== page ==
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|Professor Tony Bjourson , Dr Susan Whoriskey, Dr Maurice O'Kane and business leader Trung Do at the C-TRIC conference.|
Development of the North West as a base for high-tech healthcare and clinical research took a step forward today as 150 international scientists and researchers attended a sell-out conference marking the inaugural year of C-TRIC, the award-winning Londonderry-based translational medicine project.
Experts from both sides of the Atlantic including academics, healthcare practitioners and pharmaceutical industry figures are in derry to deliver papers and presentations about the latest advances in the sector, which is a multi-million dollar industry in the United States.
C-TRIC (Clinical Translational Research and Innovation Centre) has been developed as a joint partnership between the University of Ulster, the Western Health and Social Care Trust (Western Trust) and Derry City Council, with funding provided by ILEX urban regeneration company and Invest Northern Ireland. It is the only facility of its type in Britain or Ireland.
Its second annual conference has been organised by the University of Ulster in association with the Western Trust.
Opened just a year ago, C-TRIC has achieved a flourishing reputation for its approach to research and development of innovative medical and healthcare. Last month it won the "North / South Collaboration prize" in the "Irish Times All-Island Innovation Awards, in association with InterTradeIreland".
The 9,000 sq ft complex, based in the grounds of the Western Trust's Altnagelvin Hospital campus, is a one-stop-shop for technology entrepreneurs, academic medical and healthcare researchers, and commercially-funded clinical studies.
Two leading American innovators are addressing the conference. They are Dr Susan Whoriskey, who was recently appointed an Entrepreneur-In-Residence at the internationally-renowned Massachusetts Institute of Technology Entrepreneurship Center and Trung Do, who is Executive Director of Business Development at Partners HealthCare.
Dr Whoriskey said "I am delighted to have been invited to contribute to this Translational Medicine Conference. I was very impressed on my visit to C-TRIC and Northern Ireland is lucky to have such a Centre. I have never seen such an excellent convergence of facilities, expertise and partnership under one roof as is present in C-TRIC."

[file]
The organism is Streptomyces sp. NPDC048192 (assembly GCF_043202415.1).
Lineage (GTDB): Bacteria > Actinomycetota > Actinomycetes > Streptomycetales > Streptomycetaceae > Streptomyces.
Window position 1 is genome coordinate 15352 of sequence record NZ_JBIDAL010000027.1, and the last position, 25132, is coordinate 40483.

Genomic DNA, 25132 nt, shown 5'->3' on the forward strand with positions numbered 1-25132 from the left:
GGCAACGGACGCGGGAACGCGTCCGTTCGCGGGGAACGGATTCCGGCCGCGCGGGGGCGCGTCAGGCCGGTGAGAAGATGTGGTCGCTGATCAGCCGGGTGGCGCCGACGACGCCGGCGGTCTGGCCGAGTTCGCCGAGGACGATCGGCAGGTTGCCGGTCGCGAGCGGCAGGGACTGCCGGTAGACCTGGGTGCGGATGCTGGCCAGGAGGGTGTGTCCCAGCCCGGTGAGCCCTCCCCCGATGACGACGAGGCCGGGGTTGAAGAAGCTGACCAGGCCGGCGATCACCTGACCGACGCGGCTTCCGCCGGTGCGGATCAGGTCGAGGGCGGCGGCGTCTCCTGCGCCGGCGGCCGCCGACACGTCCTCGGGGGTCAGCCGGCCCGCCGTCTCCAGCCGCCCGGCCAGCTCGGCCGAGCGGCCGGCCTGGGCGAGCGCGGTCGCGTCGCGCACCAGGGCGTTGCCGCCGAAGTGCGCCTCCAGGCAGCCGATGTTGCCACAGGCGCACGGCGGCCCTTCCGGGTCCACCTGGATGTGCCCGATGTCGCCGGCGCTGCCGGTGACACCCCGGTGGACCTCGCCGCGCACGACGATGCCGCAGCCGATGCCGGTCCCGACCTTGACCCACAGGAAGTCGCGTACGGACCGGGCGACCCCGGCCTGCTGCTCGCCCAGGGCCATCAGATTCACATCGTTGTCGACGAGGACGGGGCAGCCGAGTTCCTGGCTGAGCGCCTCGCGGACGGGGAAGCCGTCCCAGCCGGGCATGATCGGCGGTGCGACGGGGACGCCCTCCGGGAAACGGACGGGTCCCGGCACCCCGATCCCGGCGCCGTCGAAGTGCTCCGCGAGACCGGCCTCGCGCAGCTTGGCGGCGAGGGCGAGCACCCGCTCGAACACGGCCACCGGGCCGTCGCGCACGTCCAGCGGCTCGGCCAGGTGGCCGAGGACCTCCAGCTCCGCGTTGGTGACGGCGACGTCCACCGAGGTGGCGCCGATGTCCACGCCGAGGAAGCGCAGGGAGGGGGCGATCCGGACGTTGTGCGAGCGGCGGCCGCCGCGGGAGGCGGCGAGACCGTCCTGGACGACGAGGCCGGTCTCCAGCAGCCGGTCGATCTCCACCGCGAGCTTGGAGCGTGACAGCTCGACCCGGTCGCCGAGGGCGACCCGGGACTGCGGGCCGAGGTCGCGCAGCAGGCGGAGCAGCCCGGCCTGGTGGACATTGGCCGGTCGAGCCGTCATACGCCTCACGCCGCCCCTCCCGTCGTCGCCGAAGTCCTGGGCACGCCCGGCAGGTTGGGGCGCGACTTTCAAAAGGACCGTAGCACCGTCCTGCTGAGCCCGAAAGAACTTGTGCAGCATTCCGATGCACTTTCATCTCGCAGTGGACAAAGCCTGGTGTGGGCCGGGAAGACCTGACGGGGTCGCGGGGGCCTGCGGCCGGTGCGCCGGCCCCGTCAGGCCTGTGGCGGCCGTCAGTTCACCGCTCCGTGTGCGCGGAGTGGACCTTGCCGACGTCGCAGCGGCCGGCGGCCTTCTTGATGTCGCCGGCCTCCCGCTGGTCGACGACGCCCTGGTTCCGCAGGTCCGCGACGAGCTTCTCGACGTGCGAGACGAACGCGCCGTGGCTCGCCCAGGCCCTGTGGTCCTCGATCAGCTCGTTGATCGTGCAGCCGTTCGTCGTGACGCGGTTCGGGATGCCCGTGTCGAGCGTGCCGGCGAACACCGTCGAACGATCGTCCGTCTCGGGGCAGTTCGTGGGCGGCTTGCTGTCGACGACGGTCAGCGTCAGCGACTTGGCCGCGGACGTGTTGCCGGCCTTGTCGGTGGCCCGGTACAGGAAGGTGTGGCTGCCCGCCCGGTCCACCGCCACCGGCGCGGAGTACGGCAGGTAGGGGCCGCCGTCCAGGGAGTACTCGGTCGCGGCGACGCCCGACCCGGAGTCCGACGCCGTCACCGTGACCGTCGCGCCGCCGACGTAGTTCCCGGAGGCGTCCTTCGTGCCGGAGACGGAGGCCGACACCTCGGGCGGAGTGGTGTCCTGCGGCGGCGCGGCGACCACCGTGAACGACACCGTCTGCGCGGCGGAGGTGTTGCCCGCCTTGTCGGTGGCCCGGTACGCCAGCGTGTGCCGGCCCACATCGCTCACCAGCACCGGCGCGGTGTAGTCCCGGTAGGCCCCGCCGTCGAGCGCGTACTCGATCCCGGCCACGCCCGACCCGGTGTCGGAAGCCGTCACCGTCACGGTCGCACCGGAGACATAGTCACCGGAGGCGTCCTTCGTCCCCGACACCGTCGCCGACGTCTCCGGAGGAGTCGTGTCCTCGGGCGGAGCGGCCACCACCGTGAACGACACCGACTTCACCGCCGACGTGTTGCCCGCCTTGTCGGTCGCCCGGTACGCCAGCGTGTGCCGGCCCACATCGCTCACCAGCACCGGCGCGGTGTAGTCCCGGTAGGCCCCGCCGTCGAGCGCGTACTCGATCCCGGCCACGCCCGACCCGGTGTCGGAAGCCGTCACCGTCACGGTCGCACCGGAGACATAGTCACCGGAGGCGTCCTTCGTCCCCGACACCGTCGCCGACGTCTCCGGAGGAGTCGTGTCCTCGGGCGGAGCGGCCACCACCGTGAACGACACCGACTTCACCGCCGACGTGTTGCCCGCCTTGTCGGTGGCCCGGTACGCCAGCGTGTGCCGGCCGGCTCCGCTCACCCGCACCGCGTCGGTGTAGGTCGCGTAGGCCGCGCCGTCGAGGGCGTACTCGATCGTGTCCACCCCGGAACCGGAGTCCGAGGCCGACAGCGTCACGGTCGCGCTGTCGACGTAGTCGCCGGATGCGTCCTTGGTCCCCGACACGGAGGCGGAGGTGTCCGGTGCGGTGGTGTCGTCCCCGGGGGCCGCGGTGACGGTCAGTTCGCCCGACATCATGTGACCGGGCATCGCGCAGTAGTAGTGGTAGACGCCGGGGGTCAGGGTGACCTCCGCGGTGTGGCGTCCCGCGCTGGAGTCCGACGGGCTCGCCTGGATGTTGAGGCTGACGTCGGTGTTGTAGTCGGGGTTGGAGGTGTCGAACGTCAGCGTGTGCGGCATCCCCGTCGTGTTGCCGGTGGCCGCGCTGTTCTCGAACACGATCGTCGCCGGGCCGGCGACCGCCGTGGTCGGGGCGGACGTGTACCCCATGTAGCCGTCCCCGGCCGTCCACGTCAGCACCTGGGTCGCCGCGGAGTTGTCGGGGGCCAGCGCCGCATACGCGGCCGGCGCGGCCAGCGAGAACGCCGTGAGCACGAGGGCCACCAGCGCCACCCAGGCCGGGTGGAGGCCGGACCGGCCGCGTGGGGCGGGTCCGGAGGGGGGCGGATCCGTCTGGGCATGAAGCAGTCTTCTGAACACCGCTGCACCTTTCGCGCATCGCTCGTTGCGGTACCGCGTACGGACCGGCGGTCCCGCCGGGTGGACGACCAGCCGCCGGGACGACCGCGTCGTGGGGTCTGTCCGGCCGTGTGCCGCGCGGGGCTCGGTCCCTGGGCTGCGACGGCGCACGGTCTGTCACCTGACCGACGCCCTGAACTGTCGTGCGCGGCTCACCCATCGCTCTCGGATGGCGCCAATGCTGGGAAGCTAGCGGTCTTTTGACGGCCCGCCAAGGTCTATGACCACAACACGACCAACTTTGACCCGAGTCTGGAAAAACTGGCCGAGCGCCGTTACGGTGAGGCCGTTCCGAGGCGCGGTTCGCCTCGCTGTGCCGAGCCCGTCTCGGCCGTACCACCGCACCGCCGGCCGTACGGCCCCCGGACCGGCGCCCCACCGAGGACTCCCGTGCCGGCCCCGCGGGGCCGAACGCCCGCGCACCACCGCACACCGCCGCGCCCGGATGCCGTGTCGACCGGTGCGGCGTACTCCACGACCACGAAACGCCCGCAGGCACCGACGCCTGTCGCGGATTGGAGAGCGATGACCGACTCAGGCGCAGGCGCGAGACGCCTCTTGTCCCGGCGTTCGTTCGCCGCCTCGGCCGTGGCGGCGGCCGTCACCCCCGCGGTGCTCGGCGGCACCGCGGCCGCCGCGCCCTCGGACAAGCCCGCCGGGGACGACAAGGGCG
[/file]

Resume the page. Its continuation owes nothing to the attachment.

Trung Do added "As a member of C-TRIC's International Advisory Board I am delighted to see the progress that has been made in the past year. The Centre provides an excellent opportunity for both local and international companies wishing to exploit the connection between Northern Ireland's world class Health, Business and Academic sectors, and is a wonderful asset for the Region. The Translational Medicine Conference provides an excellent opportunity for us to get together and develop projects, many of which could benefit from the expertise and facilities on offer at C-TRIC."
Dr Maurice O'Kane, Chief Executive of C-TRIC and Head of Research and Development, Western Trust said "There is something really interesting and exciting happening in clinical research in the North West at the moment. The degree to which different organisations have worked together on this important initiative is unique.
"This Translational Medicine Conference demonstrates how in partnership we can play a vital role in translating medical advances from the laboratory bench to the patient's bedside. This is an essential step that will ultimately lead to improving the care we offer patients and the public."
One of the chief speakers Professor Jim McLaughlin of the University of Ulster said: "From 2000 until 2050, the world's population aged 60 and over will more than triple from 600 million to 2 billion. This demographic change has several implications for public health. Good health is essential for older people to remain independent and to play a part in family and community life."
Professor McLaughlin, Director of NIBEC (the Nanotechnology and Integrated BioEngineering Centre), a world-class research complex at University of Ulster, said: "At NIBEC we have been addressing this growing challenge for over 20 years. From the basic science of advanced materials, new medical devices have been delivered to the healthcare sector -- from sensor technology and tissue engineering to implantable electrodes and highly functional coatings. This has lead to a wide range of high quality published outputs and highly successful technology transfer.
"Companies such as Heartscape, Heartsine and Intelesens have grown out of these advanced laboratories and in more recent years NIBEC has attracted companies such as SiSAF."
Translational is an international buzzword for a "bench-to-bedside" methods of working that speeds up the time for research to be converted into practice and cuts R&D costs involved in innovative health technologies, medical devices and therapeutics.
Also speaking at the conference is the Director of the Intelligent Systems Research Centre at the University of Ulster's Magee campus, Professor Martin McGinnity: "The ISRC is very pleased to be able to discuss with healthcare professionals, medical diagnostics providers, medical equipment companies and other research professionals from across the world, its leading edge research and commercialisation activities associated with medical care.
"We strongly welcome the opportunity which the Translational Medicine Conference offers to develop and extend our existing international collaborations with top research groups and companies worldwide."
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